116. At present, the potential of credit unions to
develop is inhibited by a legislative framework which we characterised
in November 2006 as "outdated".
We recommended then that the Treasury consult credit unions and
other interested parties on a new Credit Unions Act to enshrine
measures to enable credit unions to modernise their operations
with a view to introducing such legislation in the course of the
Very soon after we agreed our Report the Minister announced a
review of credit union legislation, along with that covering industrial
and provident societies.
He admitted to us that the current legislative framework for credit
unions was "very clunky and out-of-date".
In March 2007, the Government envisaged that a consultation document
would be issued the following month.
A delay in the publication of that document caused concern to
ABCUL, but the
document was eventually published on 21 June 2007.
On 19 June, the Minister indicated that he might be seeking a
slot for the legislation in the legislative programme for Session
2007-08, but the proposed Bill did not appear amongst those listed
in the draft legislative programme for that Session published
in July 2007.
The Government's proposals for draft Bills will be published in
We welcome the Government's commitment to consult on changes
to the current, outdated legislative framework within which credit
unions operate and the Government's subsequent publication of
a consultation document. We note that a Bill relating to credit
unions and co-operatives does not appear in the draft legislative
programme for Session 2007-08. We recommend that the Government
commit itself to publishing a draft Bill on that subject in the
first half of 2007 in order to facilitate pre-legislative scrutiny
and to enhance the prospects for the inclusion of such a Bill
in the legislative programme for Session 2008-09.
117. As we noted earlier, the Government has established
an objective of achieving a step-change in the coverage of third
As the evidence from ABCUL to which we have already referred indicated,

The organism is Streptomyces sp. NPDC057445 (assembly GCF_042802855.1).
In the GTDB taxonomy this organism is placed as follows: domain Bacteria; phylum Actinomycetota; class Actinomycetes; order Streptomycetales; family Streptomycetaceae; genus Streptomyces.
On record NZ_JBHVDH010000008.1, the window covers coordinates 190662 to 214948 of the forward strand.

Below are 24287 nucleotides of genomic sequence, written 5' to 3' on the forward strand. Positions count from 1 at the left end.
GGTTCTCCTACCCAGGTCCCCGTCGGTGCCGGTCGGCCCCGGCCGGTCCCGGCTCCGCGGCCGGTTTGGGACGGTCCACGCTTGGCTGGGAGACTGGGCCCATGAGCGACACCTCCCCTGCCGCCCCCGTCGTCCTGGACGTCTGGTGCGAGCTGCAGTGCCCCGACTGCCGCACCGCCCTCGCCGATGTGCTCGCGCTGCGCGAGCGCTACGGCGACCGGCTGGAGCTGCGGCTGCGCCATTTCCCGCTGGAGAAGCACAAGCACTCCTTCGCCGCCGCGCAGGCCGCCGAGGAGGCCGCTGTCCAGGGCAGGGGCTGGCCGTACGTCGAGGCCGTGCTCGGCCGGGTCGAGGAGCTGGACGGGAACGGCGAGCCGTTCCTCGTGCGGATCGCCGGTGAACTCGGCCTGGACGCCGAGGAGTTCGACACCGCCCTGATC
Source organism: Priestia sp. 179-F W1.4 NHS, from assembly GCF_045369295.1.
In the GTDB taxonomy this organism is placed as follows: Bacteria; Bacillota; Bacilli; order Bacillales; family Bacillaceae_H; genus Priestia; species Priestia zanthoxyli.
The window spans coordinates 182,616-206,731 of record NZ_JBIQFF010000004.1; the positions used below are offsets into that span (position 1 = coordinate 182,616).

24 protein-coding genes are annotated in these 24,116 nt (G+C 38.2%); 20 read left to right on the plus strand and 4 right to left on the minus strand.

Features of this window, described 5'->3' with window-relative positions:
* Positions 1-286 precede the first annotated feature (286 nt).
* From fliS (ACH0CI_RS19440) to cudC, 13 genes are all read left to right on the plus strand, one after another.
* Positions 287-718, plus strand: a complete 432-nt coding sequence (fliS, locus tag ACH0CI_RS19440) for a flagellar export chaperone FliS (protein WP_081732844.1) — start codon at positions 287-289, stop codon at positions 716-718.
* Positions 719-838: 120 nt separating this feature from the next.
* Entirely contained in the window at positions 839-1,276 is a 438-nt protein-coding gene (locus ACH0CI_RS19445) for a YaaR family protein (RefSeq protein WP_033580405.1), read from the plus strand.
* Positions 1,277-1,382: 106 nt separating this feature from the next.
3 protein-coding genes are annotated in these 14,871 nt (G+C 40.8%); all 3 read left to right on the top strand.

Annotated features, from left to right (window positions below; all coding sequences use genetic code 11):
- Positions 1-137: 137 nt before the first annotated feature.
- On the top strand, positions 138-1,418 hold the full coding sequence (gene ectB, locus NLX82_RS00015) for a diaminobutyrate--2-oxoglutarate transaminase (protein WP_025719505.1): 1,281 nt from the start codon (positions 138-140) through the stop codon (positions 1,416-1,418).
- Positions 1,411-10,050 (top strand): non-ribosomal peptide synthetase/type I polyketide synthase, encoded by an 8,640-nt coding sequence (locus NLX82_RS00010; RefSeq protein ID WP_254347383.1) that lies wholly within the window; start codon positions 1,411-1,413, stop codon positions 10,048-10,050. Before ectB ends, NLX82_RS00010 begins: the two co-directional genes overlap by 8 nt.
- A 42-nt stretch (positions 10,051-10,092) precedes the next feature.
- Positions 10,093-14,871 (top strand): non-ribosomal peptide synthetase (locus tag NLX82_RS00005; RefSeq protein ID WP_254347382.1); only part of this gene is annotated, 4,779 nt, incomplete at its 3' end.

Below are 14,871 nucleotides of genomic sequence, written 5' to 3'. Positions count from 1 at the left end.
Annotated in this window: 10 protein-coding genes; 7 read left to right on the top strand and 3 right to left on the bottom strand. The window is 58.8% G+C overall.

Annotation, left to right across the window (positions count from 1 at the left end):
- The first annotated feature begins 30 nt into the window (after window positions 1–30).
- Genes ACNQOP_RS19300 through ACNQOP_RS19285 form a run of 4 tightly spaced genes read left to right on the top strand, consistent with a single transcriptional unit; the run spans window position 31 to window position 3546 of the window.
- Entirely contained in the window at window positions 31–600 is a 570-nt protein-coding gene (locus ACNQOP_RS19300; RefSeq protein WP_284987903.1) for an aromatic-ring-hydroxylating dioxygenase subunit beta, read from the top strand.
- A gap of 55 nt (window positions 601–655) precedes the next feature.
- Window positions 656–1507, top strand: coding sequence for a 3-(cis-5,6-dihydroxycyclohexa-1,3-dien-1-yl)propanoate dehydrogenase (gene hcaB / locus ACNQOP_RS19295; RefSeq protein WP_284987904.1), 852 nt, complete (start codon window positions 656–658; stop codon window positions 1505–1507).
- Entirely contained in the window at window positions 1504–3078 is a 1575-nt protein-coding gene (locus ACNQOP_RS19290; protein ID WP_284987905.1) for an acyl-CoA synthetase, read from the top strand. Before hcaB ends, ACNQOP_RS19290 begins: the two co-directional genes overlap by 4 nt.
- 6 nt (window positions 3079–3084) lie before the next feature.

the capacity of credit unions to develop as lending institutions
is inseparable from their capacity to attract savings. The Minister
emphasised the potential of credit unions, referring to the
growing network of institutions around the country,
particularly credit unions, which I think have got a much bigger
role to play in providing opportunities for low income families
In order to provide further impetus and strategic
direction to the preparation of new legislation relating to credit
unions, we recommend that the Government match its objective to
achieve a step-change in the coverage of third sector lenders
with an objective of achieving a step-change in coverage of third
sector saving institutions. We further recommend that it set a
specific target by which progress in relation to that objective
can be measured. That target might be to raise the savings held
by credit union members of around £428 million in September
2006 to over £1 billion by the end of 2010.
118. During this inquiry, we considered four specific
ways in which legislative change might enable such an objective
to be met. First, credit unions are currently open only to those
potential members who share the credit union's specified "common
bond", which defines membership eligibility.
ABCUL told us that "the hurdles which credit union leaders
have to jump through to prove a common bond exists in what are
becoming larger and more disparate areas [mean] that that credit